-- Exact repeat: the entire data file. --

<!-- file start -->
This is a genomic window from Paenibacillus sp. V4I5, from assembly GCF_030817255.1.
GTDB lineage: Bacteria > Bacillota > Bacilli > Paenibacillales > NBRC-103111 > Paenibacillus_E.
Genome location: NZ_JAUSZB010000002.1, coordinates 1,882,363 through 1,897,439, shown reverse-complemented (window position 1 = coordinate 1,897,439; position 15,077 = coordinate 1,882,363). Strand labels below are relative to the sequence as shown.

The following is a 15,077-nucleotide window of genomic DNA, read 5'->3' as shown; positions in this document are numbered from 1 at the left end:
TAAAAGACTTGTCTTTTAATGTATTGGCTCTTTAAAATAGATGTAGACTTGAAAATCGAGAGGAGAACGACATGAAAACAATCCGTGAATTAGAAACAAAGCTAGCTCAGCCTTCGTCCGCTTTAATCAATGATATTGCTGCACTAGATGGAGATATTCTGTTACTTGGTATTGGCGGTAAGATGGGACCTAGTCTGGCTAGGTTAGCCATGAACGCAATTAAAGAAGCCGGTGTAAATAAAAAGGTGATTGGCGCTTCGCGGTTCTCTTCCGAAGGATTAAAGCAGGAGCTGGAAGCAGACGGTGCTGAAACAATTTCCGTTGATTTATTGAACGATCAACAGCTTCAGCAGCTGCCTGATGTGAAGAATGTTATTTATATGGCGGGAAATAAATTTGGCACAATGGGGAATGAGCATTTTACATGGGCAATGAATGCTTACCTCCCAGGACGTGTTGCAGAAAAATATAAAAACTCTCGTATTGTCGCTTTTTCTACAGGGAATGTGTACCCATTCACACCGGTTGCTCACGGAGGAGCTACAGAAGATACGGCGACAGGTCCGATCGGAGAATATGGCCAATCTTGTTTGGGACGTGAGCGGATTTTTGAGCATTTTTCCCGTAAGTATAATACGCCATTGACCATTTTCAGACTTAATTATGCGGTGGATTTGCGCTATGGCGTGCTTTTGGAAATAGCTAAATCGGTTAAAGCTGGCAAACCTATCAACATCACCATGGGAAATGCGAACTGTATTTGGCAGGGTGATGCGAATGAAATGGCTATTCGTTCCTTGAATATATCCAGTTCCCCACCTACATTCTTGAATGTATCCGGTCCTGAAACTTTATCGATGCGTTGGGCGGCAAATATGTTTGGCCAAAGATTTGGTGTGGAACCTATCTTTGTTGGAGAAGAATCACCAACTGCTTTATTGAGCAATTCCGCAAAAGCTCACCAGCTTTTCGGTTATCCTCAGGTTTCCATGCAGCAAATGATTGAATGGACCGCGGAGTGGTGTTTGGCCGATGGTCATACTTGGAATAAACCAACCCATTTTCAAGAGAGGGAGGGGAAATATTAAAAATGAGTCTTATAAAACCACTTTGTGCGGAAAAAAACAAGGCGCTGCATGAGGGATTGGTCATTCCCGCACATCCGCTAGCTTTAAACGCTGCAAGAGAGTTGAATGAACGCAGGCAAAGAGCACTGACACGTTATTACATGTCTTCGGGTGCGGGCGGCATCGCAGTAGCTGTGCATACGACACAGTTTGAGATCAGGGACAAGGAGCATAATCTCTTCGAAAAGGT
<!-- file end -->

This is a genomic window from Paenibacillus sp. V4I5, from assembly GCF_030817255.1.
GTDB lineage: Bacteria > Bacillota > Bacilli > Paenibacillales > NBRC-103111 > Paenibacillus_E.
Genome location: NZ_JAUSZB010000002.1, coordinates 1,882,363 through 1,897,439, shown reverse-complemented (window position 1 = coordinate 1,897,439; position 15,077 = coordinate 1,882,363). Strand labels below are relative to the sequence as shown.

The following is a 15,077-nucleotide window of genomic DNA, read 5'->3' as shown; positions in this document are numbered from 1 at the left end:
TAAAAGACTTGTCTTTTAATGTATTGGCTCTTTAAAATAGATGTAGACTTGAAAATCGAGAGGAGAACGACATGAAAACAATCCGTGAATTAGAAACAAAGCTAGCTCAGCCTTCGTCCGCTTTAATCAATGATATTGCTGCACTAGATGGAGATATTCTGTTACTTGGTATTGGCGGTAAGATGGGACCTAGTCTGGCTAGGTTAGCCATGAACGCAATTAAAGAAGCCGGTGTAAATAAAAAGGTGATTGGCGCTTCGCGGTTCTCTTCCGAAGGATTAAAGCAGGAGCTGGAAGCAGACGGTGCTGAAACAATTTCCGTTGATTTATTGAACGATCAACAGCTTCAGCAGCTGCCTGATGTGAAGAATGTTATTTATATGGCGGGAAATAAATTTGGCACAATGGGGAATGAGCATTTTACATGGGCAATGAATGCTTACCTCCCAGGACGTGTTGCAGAAAAATATAAAAACTCTCGTATTGTCGCTTTTTCTACAGGGAATGTGTACCCATTCACACCGGTTGCTCACGGAGGAGCTACAGAAGATACGGCGACAGGTCCGATCGGAGAATATGGCCAATCTTGTTTGGGACGTGAGCGGATTTTTGAGCATTTTTCCCGTAAGTATAATACGCCATTGACCATTTTCAGACTTAATTATGCGGTGGATTTGCGCTATGGCGTGCTTTTGGAAATAGCTAAATCGGTTAAAGCTGGCAAACCTATCAACATCACCATGGGAAATGCGAACTGTATTTGGCAGGGTGATGCGAATGAAATGGCTATTCGTTCCTTGAATATATCCAGTTCCCCACCTACATTCTTGAATGTATCCGGTCCTGAAACTTTATCGATGCGTTGGGCGGCAAATATGTTTGGCCAAAGATTTGGTGTGGAACCTATCTTTGTTGGAGAAGAATCACCAACTGCTTTATTGAGCAATTCCGCAAAAGCTCACCAGCTTTTCGGTTATCCTCAGGTTTCCATGCAGCAAATGATTGAATGGACCGCGGAGTGGTGTTTGGCCGATGGTCATACTTGGAATAAACCAACCCATTTTCAAGAGAGGGAGGGGAAATATTAAAAATGAGTCTTATAAAACCACTTTGTGCGGAAAAAAACAAGGCGCTGCATGAGGGATTGGTCATTCCCGCACATCCGCTAGCTTTAAACGCTGCAAGAGAGTTGAATGAACGCAGGCAAAGAGCACTGACACGTTATTACATGTCTTCGGGTGCGGGCGGCATCGCAGTAGCTGTGCATACGACACAGTTTGAGATCAGGGACAAGGAGCATAATCTCTTCGAAAAGGT